Part of my mindfulness practice is to live my life with intention. I have a strong intention right now to be more of a social activist because 1) this is no time in the U.S. to feel helpless and 2) I might be able to offer something positive, however small, to the world. Also, following up on my last post, I have made a point of being more conspicuous. I have been a pretty outspoken person since about 5th grade when I first remember my teacher commenting (not negatively) about my feminism.

I find myself now, however, not just being outspoken about my beliefs but also being outspoken about my behavior and linking it explicitly to my political activism. Honestly, the U.S. presidential election initially left me feeling betrayed by a substantial proportion of my fellow citizens.  When I left my house the morning after the election, I made a concerted effort to count every act of kindness that was directed toward me. It helped me feel safer.

I have continued to do this but I have also tried hard to do positive works. And since I am putting this within the context of social activism, I have let people on social media know about what I am doing and why. I include charitable contributions, phone calls to congress, and small acts of kindness that I do with intention of creating loving social connection. Announcing my actions is my version of carrying a sign in a protest march. What if I decided to protest in the park, by myself, without a sign and without saying anything? How would anyone know what I was trying to do.  I am labeling my action. Others might feel inspired to do similar things. I know that I have felt inspired by others. I also know that when I announce my intentions in public, I am more likely to follow through.

Objective labeling is a big part of observing and being mindful. I have learned the practice of labeling my mental behaviors during meditation. When my thoughts are judgmental, I can label it by saying, “That’s my judgmental mind making judgements”. I have been taught that this is a way to stop the brain puzzles that keep me out of the moment and I have found it to be an effective technique. To be aware of myself makes it easier for me to act with intention and to respond to life instead of simply reacting to it. Sometimes I have to make a sign to myself to understand myself better.

I think of this as a practice of using signs, some turned out to the world and others directed inwardly. Both are extremely useful to me.

What’s your sign?

Peace to you, friends

Between 2012 and 2014, I had 9 surgeries; three of them were to remove cancer and the other six were to patch up the damage. Not all of my surgeries were major, but nonetheless, I spent a lot of time in a hospital gown, with my ass hanging out. I am outgoing in many ways and have been for the most of my life. However, I also spent the first 46 years of my life being fairly modest when it came to revealing my body. For example, I did not wear a swimsuit for years, because I was very self-conscious. Medical visits were another thing. I didn’t mind that so much. But when it comes to surgery, it’s different. My body was on display to a parade of people whom I did not know. Even worse, you know how I am a child psychologist and see patients and their parents for a living? Some parents work at hospitals. My hospital. To see people I knew from the community, in my role as an expert and a leader, with my ass hanging out, could have been mortifying.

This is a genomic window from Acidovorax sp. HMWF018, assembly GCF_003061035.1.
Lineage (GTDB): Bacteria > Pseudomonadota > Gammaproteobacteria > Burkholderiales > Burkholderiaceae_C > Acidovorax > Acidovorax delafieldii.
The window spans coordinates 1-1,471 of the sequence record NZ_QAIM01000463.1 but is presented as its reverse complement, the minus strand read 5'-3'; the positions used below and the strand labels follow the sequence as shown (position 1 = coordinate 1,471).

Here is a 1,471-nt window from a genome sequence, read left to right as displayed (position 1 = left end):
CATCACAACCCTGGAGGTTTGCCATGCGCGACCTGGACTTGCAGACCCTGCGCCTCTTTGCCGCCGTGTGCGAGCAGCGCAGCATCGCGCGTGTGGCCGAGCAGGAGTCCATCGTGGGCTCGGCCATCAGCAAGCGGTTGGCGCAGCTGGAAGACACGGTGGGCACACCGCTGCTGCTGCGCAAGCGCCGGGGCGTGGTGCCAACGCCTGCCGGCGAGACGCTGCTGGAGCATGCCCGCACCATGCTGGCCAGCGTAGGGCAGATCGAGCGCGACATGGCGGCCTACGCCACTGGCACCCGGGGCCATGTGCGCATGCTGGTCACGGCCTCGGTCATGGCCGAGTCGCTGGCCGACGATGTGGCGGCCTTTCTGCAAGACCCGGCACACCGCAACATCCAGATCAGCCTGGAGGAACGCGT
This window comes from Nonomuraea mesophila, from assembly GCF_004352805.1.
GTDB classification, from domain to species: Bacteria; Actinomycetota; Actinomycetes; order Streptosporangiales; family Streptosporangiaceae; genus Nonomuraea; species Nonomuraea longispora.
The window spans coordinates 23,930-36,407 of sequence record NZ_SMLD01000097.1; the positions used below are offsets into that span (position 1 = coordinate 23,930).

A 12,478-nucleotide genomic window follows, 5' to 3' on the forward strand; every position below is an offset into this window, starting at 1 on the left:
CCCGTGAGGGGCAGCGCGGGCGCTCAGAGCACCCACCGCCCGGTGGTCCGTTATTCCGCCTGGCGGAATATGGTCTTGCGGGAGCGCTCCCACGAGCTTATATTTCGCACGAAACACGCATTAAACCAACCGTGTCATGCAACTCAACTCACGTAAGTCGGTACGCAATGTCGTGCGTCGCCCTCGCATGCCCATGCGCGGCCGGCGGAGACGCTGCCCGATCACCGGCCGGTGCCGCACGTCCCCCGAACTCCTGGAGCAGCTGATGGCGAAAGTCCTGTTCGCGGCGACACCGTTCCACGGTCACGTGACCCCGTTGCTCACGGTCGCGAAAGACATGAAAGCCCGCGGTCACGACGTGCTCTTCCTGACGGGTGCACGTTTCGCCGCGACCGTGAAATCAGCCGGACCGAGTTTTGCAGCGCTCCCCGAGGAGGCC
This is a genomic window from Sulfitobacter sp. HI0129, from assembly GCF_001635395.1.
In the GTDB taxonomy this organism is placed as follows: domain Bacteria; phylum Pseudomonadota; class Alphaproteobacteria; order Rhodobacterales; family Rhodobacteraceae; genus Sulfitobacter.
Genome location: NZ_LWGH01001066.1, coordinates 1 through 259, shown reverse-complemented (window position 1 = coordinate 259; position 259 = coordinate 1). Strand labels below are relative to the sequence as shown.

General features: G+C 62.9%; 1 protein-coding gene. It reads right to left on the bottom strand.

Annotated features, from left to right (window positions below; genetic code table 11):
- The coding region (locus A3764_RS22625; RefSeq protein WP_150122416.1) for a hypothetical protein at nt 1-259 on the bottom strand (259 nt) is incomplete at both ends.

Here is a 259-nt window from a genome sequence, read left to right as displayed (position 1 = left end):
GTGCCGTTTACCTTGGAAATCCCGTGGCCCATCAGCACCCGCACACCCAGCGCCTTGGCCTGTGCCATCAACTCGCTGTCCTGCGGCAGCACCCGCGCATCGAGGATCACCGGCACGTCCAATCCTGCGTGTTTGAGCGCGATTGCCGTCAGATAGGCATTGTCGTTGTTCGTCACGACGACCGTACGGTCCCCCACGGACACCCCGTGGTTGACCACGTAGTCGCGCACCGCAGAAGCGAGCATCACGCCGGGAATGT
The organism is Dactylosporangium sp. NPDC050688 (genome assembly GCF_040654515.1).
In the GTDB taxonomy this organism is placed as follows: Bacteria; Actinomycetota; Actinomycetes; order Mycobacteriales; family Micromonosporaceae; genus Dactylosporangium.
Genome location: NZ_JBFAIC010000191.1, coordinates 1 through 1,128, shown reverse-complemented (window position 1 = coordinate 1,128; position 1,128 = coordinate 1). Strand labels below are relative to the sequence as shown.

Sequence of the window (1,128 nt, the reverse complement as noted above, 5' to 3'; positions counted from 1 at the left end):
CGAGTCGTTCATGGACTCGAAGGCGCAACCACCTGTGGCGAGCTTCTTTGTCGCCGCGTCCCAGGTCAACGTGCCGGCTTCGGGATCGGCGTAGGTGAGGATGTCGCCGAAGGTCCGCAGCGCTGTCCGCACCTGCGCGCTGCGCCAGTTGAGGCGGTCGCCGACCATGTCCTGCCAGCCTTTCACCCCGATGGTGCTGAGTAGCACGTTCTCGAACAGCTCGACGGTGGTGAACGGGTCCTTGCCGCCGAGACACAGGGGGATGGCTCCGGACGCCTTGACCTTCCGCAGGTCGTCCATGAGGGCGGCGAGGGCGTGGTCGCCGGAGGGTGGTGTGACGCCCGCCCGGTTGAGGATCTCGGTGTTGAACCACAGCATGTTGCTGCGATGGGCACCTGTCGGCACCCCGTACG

Guess what? It was not mortifying. It was merely embarrassing and not gravely so. This is because, I used my mindfulness practices to stay in the present and to try to keep those thoughts that make a stressful circumstance into a mortifying one, at bay. For example, instead of focusing on how embarrassed I was and what must a person from the community think of me, I focused on her kind treatment of me. Further, the more times I was “exposed” both literally and figuratively, the less difficult it became. It was less and less embarrassing.

I feel grateful for the way I was able to cope with this. It may have been quite different earlier in my life. One of the things this coping taught me is an appreciation for my body and far less embarrassment about it. Any embarrassment I have now about wearing a swimsuit in public is really manageable. It doesn’t keep me from enjoying myself. I don’t worry about my appearance when I encounter people in the community on the days I am not in the office. I am comfortable going around town with no make-up and wearing work-out clothes. If it is raining, you will see me in a rain hat with ear flaps. It’s not cute. It’s functional. It keeps me doing the things I love to do, like taking long walks during every season of the year, which also benefit my physical and mental health. Those things are more important than being cute. I am free to be who I am, even the facets that are not cute, without embarrassment.

I have also noticed a significant decrease in my embarrassment, more generally. I used to get so embarrassed when people sang “Happy Birthday” to me. I felt very self-conscious even though on some level, I enjoyed it. Last Thursday was my 51st birthday. It was also Thanksgiving. Seventeen of my loved ones sang, “Happy Birthday” to me. For the first time in my life, the only feelings I had were purely positive. I felt happy and joyful. I thoroughly enjoyed it, smiling the whole time and being able to make eye contact with my well wishers. What a marvelous power to be able to absorb and appreciate love from my friends and family!

I have been thinking a lot lately about the power of acting in spite of embarrassment or fear. We are in times when this power is of utmost importance. Our country and culture are divided. Oppression and hatred were a problem before and now are more so. I was reading an excellent article, Eight Ways to Stand Up to Hate, published by the University of California-Berkeley’s Greater Good Action. One of the recommended strategies is “practice being conspicuous”. For example, walk around the neighborhood in a funny hat. The goal is to learn to tolerate the discomfort of being conspicuous so when we are in the presence of a stranger in need of help due to hateful acts by others, it will be easier to act and not freeze, the latter of which is a natural response for many.